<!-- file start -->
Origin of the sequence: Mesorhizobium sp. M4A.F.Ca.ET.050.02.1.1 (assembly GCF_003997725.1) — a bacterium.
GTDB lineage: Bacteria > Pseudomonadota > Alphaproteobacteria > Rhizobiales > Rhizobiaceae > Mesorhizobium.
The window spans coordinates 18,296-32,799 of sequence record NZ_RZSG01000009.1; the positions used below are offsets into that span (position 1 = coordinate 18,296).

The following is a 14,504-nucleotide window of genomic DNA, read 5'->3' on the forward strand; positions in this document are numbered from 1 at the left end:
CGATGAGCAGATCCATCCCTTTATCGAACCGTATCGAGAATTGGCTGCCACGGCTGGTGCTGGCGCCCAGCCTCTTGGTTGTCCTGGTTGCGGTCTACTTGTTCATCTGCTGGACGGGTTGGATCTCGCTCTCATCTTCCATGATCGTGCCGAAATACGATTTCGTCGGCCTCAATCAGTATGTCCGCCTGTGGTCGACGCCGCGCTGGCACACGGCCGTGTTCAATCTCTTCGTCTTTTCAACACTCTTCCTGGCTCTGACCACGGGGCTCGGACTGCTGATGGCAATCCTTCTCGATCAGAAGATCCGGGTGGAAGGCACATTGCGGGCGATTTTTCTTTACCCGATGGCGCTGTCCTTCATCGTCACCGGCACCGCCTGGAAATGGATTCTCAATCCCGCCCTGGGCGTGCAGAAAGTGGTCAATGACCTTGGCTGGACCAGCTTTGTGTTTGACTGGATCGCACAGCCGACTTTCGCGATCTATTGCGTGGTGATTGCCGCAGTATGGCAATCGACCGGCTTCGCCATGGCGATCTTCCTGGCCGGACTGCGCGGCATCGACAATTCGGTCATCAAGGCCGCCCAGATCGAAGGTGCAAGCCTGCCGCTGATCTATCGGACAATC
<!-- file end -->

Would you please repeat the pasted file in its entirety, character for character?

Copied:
Origin of the sequence: Mesorhizobium sp. M4A.F.Ca.ET.050.02.1.1 (assembly GCF_003997725.1) — a bacterium.
GTDB lineage: Bacteria > Pseudomonadota > Alphaproteobacteria > Rhizobiales > Rhizobiaceae > Mesorhizobium.
The window spans coordinates 18,296-32,799 of sequence record NZ_RZSG01000009.1; the positions used below are offsets into that span (position 1 = coordinate 18,296).

The following is a 14,504-nucleotide window of genomic DNA, read 5'->3' on the forward strand; positions in this document are numbered from 1 at the left end:
CGATGAGCAGATCCATCCCTTTATCGAACCGTATCGAGAATTGGCTGCCACGGCTGGTGCTGGCGCCCAGCCTCTTGGTTGTCCTGGTTGCGGTCTACTTGTTCATCTGCTGGACGGGTTGGATCTCGCTCTCATCTTCCATGATCGTGCCGAAATACGATTTCGTCGGCCTCAATCAGTATGTCCGCCTGTGGTCGACGCCGCGCTGGCACACGGCCGTGTTCAATCTCTTCGTCTTTTCAACACTCTTCCTGGCTCTGACCACGGGGCTCGGACTGCTGATGGCAATCCTTCTCGATCAGAAGATCCGGGTGGAAGGCACATTGCGGGCGATTTTTCTTTACCCGATGGCGCTGTCCTTCATCGTCACCGGCACCGCCTGGAAATGGATTCTCAATCCCGCCCTGGGCGTGCAGAAAGTGGTCAATGACCTTGGCTGGACCAGCTTTGTGTTTGACTGGATCGCACAGCCGACTTTCGCGATCTATTGCGTGGTGATTGCCGCAGTATGGCAATCGACCGGCTTCGCCATGGCGATCTTCCTGGCCGGACTGCGCGGCATCGACAATTCGGTCATCAAGGCCGCCCAGATCGAAGGTGCAAGCCTGCCGCTGATCTATCGGACAATC